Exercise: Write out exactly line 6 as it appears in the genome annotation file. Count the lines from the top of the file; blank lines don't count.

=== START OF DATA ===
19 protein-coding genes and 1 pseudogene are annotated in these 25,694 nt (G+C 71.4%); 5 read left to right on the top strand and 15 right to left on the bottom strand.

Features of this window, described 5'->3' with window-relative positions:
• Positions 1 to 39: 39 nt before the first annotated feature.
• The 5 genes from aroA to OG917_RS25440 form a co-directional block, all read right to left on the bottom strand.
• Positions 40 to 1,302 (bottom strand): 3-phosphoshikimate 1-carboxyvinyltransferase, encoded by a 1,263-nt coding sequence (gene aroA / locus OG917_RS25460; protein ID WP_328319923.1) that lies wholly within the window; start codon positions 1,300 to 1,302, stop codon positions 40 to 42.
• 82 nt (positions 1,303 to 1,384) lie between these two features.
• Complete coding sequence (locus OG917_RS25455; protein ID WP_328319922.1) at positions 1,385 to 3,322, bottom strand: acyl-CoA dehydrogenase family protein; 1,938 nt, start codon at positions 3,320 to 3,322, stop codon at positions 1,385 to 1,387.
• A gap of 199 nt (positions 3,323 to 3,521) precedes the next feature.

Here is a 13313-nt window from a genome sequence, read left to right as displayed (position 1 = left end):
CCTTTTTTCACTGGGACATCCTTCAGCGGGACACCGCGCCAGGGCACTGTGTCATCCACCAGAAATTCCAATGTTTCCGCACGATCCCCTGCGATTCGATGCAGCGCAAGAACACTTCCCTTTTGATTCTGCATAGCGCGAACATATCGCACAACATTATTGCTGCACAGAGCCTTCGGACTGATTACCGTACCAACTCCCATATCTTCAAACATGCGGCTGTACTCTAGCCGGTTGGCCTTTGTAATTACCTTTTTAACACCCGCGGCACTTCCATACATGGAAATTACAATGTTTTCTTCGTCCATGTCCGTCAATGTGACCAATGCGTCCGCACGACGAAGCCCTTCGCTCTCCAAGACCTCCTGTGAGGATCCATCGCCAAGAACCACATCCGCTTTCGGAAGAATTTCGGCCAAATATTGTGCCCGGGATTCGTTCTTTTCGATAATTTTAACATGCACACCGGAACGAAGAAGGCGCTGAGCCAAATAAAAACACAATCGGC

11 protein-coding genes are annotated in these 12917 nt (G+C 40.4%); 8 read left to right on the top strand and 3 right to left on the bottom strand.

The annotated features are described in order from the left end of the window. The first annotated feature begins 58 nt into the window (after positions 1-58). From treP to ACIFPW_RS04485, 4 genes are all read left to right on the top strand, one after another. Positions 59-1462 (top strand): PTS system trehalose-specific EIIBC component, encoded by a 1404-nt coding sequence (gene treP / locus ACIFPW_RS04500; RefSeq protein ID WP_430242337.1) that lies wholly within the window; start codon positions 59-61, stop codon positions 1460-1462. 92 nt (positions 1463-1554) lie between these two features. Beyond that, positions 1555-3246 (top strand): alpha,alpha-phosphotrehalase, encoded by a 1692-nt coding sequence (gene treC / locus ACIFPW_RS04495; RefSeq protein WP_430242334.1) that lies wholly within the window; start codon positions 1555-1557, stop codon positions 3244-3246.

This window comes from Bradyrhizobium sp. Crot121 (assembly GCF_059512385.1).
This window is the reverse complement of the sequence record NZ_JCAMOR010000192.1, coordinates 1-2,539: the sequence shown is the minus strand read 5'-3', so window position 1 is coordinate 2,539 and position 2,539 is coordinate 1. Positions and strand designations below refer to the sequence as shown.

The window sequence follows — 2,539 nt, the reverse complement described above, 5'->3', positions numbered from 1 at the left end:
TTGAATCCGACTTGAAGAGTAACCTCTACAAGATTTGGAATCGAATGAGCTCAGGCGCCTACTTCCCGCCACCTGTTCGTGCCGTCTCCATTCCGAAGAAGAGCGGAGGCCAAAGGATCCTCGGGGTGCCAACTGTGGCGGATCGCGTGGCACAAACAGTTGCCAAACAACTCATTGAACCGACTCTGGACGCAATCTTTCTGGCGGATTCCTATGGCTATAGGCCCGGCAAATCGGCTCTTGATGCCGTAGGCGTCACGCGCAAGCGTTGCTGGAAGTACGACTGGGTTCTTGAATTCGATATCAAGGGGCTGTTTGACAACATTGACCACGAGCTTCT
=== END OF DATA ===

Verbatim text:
• 82 nt (positions 1,303 to 1,384) lie between these two features.